Objective: Homozygous or compound heterozygous parkin mutations cause juvenile parkinsonism. Heterozygous parkin mutations are also found in patients with typical Parkinson's disease (PD), but it is unclear whether a single "mutation" in a patient is related to disease or is coincidental, because the mutation frequency in control subjects is unknown. We present a comprehensive sequence analysis of parkin in control subjects. Methods: A total of 302 patients and 301 control subjects were sequenced, and findings were replicated in 1,260 additional patients and 1,657 control subjects. Results: Thirty-four variants were detected, of which 21 were novel; 12 were polymorphisms and 22 were rare variants. Patients and control subjects did not differ in the frequency, type, or functional location of the variants. Even P437L, a common mutation thought to be pathogenic, was present in unaffected control subjects. Interpretation: parkin point mutations are not exclusive to PD. The mere presence of a single point mutation in a patient, in the absence of a second mutation, should not be taken as a cause of disease unless corroborated by family data and functional studies. This study does not support the notion that heterozygous parkin sequence variants (mutations or polymorphisms) are risk factors for PD. Whether heterozygous dosage anomalies are associated with PD remains to be determined.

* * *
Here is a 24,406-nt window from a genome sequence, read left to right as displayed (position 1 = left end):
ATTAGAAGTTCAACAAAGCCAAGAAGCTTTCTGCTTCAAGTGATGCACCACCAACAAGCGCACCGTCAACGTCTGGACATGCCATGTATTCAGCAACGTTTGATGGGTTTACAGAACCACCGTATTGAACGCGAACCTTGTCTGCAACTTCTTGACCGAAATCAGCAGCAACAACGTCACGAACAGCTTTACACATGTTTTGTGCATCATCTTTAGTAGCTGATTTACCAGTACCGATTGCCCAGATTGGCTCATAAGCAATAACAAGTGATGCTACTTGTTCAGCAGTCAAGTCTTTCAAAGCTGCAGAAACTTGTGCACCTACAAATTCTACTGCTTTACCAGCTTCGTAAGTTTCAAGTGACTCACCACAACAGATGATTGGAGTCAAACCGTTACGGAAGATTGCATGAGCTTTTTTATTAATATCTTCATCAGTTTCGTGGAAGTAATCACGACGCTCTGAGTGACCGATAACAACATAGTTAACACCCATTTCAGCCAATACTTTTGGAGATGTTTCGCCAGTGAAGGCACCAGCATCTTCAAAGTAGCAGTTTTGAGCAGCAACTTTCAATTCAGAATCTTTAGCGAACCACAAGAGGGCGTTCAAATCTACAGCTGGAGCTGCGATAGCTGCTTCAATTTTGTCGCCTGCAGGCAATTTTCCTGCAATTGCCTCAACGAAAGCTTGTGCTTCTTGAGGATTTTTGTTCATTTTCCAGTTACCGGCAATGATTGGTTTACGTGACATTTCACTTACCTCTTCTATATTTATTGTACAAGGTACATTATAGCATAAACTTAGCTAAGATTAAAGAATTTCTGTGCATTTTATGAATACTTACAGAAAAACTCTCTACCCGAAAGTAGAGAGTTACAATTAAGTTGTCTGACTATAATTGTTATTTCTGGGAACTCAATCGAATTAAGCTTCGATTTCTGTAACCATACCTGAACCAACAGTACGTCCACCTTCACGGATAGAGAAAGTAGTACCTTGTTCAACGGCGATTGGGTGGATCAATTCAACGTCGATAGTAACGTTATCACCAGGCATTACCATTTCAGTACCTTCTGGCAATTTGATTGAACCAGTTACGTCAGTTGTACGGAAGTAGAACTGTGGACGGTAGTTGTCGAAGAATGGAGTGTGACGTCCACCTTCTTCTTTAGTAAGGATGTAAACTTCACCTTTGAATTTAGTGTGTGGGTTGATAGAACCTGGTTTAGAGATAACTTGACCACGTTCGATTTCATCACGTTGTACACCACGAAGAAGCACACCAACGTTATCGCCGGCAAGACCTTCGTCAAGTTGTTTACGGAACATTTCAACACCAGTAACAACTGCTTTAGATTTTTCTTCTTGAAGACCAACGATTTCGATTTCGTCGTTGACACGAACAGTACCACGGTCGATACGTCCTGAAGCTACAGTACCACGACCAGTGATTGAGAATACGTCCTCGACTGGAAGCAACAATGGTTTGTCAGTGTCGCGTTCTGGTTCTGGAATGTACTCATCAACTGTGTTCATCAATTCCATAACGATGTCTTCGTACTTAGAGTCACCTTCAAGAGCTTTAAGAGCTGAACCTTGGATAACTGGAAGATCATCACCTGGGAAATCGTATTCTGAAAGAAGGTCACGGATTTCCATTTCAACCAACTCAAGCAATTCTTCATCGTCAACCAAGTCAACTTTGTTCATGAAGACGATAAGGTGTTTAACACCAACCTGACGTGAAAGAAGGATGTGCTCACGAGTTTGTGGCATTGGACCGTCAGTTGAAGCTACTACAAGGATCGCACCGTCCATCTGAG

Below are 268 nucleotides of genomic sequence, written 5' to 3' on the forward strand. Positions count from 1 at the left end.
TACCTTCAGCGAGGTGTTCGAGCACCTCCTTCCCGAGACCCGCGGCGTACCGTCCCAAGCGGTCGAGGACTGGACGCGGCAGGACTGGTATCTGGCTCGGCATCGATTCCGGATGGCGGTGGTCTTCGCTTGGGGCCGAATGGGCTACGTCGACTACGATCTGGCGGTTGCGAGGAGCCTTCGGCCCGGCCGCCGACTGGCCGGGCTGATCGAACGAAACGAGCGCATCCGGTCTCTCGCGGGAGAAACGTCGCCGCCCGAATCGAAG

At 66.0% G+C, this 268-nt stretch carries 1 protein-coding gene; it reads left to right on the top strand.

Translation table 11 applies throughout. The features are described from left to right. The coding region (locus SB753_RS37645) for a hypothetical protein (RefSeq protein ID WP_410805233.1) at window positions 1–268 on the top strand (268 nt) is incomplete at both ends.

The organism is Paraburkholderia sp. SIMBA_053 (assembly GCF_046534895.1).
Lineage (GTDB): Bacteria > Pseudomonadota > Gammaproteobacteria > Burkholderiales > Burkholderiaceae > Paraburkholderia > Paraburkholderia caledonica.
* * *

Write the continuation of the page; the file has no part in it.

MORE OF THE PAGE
ASJC Scopus subject areas
- Clinical Neurology